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Industry Insights: IMRUN ISLAM


Imrun is a Senior Manager in content distribution, acquisition and negotiation – specialising in Film and TV content distribution for all VOD rights, and Account Management for digital platforms. Imrun moved into sales, learning about content distribution at Content Media. After a few years at Disney Media Distribution, negotiating and managing key TVOD/EST distribution deals, Imrun now manages the Transactional and SVOD business for the UK and Ireland for Studiocanal.

Why do you think you are a Senior Manager, Digital Sales?

I fell into sales by accident years ago because I wanted to have a more sociable role in distribution.  I really enjoy the people management side of sales, the relationship building, the negotiation, the tête-à-tête, it’s thrilling at times.  I do have a commercially analytical mind, I like looking at distribution and sales from all perspectives which makes me suited to content distribution.  You always need that flexibility of mindset.

What’s your elevator pitch to describe the kind of films and/or filmmakers you like working with the most?

One of the main reasons why I love working for Studiocanal is the breadth of films we make.  We are focussed on making great British films, with recognised talent and filmmakers, great storytelling and committed to restoring British cinematic heritage.

What is it about such material or teams that you find the most inspiring?

What I find most inspiring is the commitment to telling authentic British stories.

Paddington is a great example of the coordination of great talent, writers, directors, crew on the film, and theatrical, marketing, legal, servicing and sales teams on the business side.  We all work together in a tight ship to deliver such fantastic brands to the market in hugely successful films in every window.

If forced to give one tip to new people coming through what would it be?

Don’t be afraid to get stuck in, ask questions, be visible.  It’s hard to cut through all the noise in this industry so being tenacious and interested will make you stand out.

And what pitfall would you say is essential to avoid in your sector when starting out?

Distribution is changing all the time, I would avoid getting stuck in one way of thinking.  Often some of the best ideas come from looking at things from an outside perspective, as an acquisitions person, corporate business or consumer level.

Tell us about where you come from or where you live now and how it filters into your work?

I currently live in Bromley, Kent and spent a decade in West London.  My home location doesn’t affect where I work, it takes a little longer to get to Kings Cross but doesn’t change the way I do things.  If anything, I prefer living away from the hustle and bustle of the city.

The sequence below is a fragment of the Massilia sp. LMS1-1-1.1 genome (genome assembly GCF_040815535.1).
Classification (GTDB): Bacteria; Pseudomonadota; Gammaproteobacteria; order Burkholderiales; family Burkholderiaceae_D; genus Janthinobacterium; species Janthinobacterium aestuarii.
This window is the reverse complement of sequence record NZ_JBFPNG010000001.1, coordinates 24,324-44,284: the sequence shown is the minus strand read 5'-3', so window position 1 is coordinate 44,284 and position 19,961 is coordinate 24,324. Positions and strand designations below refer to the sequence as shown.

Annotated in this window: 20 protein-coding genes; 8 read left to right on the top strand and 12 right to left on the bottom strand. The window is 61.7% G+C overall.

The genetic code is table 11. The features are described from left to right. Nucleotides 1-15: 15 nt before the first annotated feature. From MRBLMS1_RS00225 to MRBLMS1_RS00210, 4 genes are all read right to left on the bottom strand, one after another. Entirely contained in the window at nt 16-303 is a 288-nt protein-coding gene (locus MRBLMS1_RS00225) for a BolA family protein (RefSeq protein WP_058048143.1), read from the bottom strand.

Tell us about the latest film / exhibition / book / public figure / article to have inspired you?

The last film that really inspired me personally is Call Me By Your Name.  While considered Marmite for some, it really hit home on a deeper level to me.  The lyrical nature of the script, the delicious setting, the charming portrayal of young love from two fantastic actors.  It really made me proud to be in an industry that makes beautiful stories.

What frustrates you about what you do?

Not a lot frustrates me about what I do, I love my job.  Distribution is ever changing, so if you aren’t on top of all the changes, you can get left behind very quickly.

How do you overcome this?

I have always pushed through, no matter how hard it become and how many walls were put up in front of me.

Do you believe in the ‘female gaze’ and what does that mean to you?

I do believe in the female gaze although you don’t see many examples of it in film as great as in TV like hit series Fleabag or Insecure.  More and more female film makers are getting recognition in a male dominated world which is a great start, but we are nowhere near equality given how vast the industry is.

Parting shot – Why are programmes like FUTURE LEADERS IN DISTRIBUTION important to you and what does gender equality in film and society mean to you?

This programme is very important to me, to be part of a group of talented and focussed women in the industry, these connections are invaluable.  Gender equality is a long battle that we should all be focussed on making easier for all.  It can only benefit everyone if we are all treated with the same kindness and respect.  Film is a visual representation of our world and it’s all our responsibility to depict that equality on and off screen.


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